There is no single definition of success in open source projects.
Everyone loves open source these days. Microsoft just released its 3D Movie Maker software under an open source license. Spotify has released a whole bunch of projects and to which it contributes, and has just announced a fund to support project managers. There’s even game engine code from the Middle Ages (1998) being open source†
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Of these projects, and millions of others available, it’s a fair question to ask…why? Or rather: why are the vast majority of these projects important, and for whom? After all, most projects will never be there Kubernetes†
However, after more than two decades in open source, I’m starting to realize this is the wrong question.
The example of Firecracker
Take Firecracker, an open-source microvirtualization project that AWS released in 2018† Firecracker was almost universal praised as cool technology… and then largely disappeared from view. l wrote about early success in the communitybut even that (Weaving Ignite to improve the ease of use of Firecracker among other things) came from a close AWS partner. To give Firecracker more community power, I suggested that: AWS follows Google and opens firecracker governancenot just the code.
AWS wasn’t listening, but, not for the first time, my opinion didn’t seem to matter. (That’s a polite way of saying I was wrong.)
Fast forward to 2022, and Firecracker is quietly getting used to a lot of cool places. I say “quiet” because, well, why would anyone be shouting their infrastructure from the rooftops? But when I earlysome interesting users came up like Stripe† fly.io† System Initiative and Lake† Of course it is still true that most contributors to Firecracker are employed by AWS.
But even if Firecracker had remained a community of one (AWS), arguably it would have been worth it. In fact, that’s essentially what I claimed when I worked for AWS, indicating that there were clear customer-centric reasons for open source Firecrackerregardless of community involvement. Open source allowed Firecracker to play well with the Linux community and provided tighter “composite product gains” for customers.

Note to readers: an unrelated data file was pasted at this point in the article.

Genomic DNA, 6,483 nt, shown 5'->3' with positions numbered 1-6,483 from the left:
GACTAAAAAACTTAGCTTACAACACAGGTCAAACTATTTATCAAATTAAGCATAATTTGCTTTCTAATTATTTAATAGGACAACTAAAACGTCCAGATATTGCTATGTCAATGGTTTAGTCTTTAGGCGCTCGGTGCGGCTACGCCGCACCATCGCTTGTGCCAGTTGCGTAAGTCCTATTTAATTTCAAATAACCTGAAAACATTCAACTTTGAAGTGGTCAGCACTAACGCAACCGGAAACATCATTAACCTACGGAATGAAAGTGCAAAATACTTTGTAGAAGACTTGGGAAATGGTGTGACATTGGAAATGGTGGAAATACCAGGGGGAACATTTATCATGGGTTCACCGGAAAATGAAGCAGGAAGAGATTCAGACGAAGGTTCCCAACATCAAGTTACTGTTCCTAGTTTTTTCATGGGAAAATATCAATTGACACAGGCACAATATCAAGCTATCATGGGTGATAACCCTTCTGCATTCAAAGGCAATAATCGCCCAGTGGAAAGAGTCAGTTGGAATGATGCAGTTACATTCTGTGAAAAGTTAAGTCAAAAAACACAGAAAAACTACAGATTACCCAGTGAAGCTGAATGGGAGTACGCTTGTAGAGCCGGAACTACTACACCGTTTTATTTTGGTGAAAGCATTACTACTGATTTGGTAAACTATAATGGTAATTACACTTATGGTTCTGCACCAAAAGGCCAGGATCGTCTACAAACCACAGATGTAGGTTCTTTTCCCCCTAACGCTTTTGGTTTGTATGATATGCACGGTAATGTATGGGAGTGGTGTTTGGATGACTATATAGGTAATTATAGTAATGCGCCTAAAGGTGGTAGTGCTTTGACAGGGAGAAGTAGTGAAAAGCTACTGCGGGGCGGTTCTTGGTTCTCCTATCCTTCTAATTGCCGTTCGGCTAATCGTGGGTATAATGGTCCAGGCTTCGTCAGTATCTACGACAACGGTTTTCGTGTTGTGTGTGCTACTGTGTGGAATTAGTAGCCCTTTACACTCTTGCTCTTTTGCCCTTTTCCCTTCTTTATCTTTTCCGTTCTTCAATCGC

Millions of fireworks
Now play this Firecracker example times the over a hundred million GitHub (and other open source) repositories. It’s not about being the next Kubernetes. Any open source project is about meeting the needs of the individual developer, a company or a wider community.
Sometimes those needs can be great. In a conversation I had with Lyft engineering lead and Envoy founder Matt Kleinhe emphasized, “For most people who make something open source, it’s actually a net negative” because “if they don’t invest in it, if they don’t do all these things [like PR, marketing, and hiring], they’re just going to throw something over the wall.” For Klein, getting significant, industry-wide involvement with Envoy helped make the project worth the investment he (and by extension, Lyft) made.
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But maybe not everyone needs to get that kind of return. In Firecracker’s case, it would have been enough to make the code open source and only allow clients to collaborate, as I reasoned. For Google, on the other hand, which was arguably trying to advance a multicloud reality through Kubernetes, it had to go big. Every project has different needs and different measures of success.
So you’re not the next Kubernetes? That’s fine. Aren’t you the next Firecracker too? Also fine. For open source developers, the key is to find out what a healthy project means for your specific needs, and not get distracted by others’ definitions of success.
Disclosure: I work for MongoDB, but the views expressed herein are mine†